Standard tablets come in a variety of screen sizes ranging from 7 inches to more than 10 inches.
Smaller tablets are the most portable, but they have less space to work on—which may be frustrating for certain tasks. Larger tablets make it easier to undertake a variety of functions, but you'll sacrifice a degree of portability. (Although a 10-inch tablet is still more portable than a desktop computer.)
Tablets can boast a huge variety of specs, so the best tablet for work varies depending on your business needs. For example, some tablets have wireless broadband while some have only Wi-Fi connectivity. Most have Bluetooth; some offer USB and HDMI ports. Some feature digital pens while others come equipped with an external keyboard, mouse, stylus, and so on. Once again, it's important to do your research so you know what's available and what's worth the investment based on your intended use.
One of the major selling points for tablets is their portability, but that won't do you much good if the battery dies 30 minutes into a four-hour flight. This means battery life is an important factor when choosing tablets for work. Tests suggest battery life can vary wildly, from less than seven hours to more than 15. Shoot for a minimum of seven hours of battery life per charge.
Tablet prices can range from less than $100 to more than $1,000, so their purchase can be tailored to a variety of different budgets. If you pay less than $100, you can expect the device's functionality to shrink along with the price. That said, you probably don't need a very expensive tablet if you just need to access email and client accounts from the road. Decide on the functions you consider to be essential, and then allocate your budget accordingly.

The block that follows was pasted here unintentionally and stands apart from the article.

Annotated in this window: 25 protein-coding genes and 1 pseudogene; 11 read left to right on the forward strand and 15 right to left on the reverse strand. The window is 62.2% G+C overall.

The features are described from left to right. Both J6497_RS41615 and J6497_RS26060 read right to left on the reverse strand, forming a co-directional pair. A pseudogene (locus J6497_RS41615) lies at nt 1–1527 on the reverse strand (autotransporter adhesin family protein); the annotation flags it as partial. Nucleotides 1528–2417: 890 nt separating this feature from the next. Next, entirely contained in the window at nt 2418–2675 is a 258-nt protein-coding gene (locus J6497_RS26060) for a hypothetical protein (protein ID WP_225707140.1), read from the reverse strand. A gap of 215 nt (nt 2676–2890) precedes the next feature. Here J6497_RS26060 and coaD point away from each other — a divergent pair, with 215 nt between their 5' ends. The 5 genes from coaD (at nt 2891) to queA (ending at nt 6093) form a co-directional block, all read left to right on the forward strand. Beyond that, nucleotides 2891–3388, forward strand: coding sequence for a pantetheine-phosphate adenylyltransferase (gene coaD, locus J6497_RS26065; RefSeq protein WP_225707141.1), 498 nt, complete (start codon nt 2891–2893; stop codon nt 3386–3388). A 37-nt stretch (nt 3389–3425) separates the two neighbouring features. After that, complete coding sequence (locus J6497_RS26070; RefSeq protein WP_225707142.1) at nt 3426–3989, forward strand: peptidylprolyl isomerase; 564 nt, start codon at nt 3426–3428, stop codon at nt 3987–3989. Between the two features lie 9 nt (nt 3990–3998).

After considering these factors and conducting thorough research, the next step to identify the best business tablets for your workplace is to try them out. Handling a tablet in person will give you a better sense of what you need in terms of comfort and functionality. Taking the time to thoroughly vet a product before investing will help you choose the best tablet for your business.
Laura Newcomer is a writer, editor, and educator with multiple years of experience working in the environmental and personal wellness space. Formerly Senior Editor at the health site Greatist, Laura now lives and works in Pennsylvania. Her writing has been published on Washington Post, TIME Healthland, Greatist, DailyBurn, Lifehacker, and Business Insider, among others. She has taught environmental education to students of all ages in both Pennsylvania and Maine, and prioritizes living an environmentally sustainable lifestyle. She's a big proponent of creating self-sustaining communities and accessible healthy food systems that care for both people and the earth. An avid outdoorswoman, she can often be found hiking, kayaking, backpacking, and tending to her garden.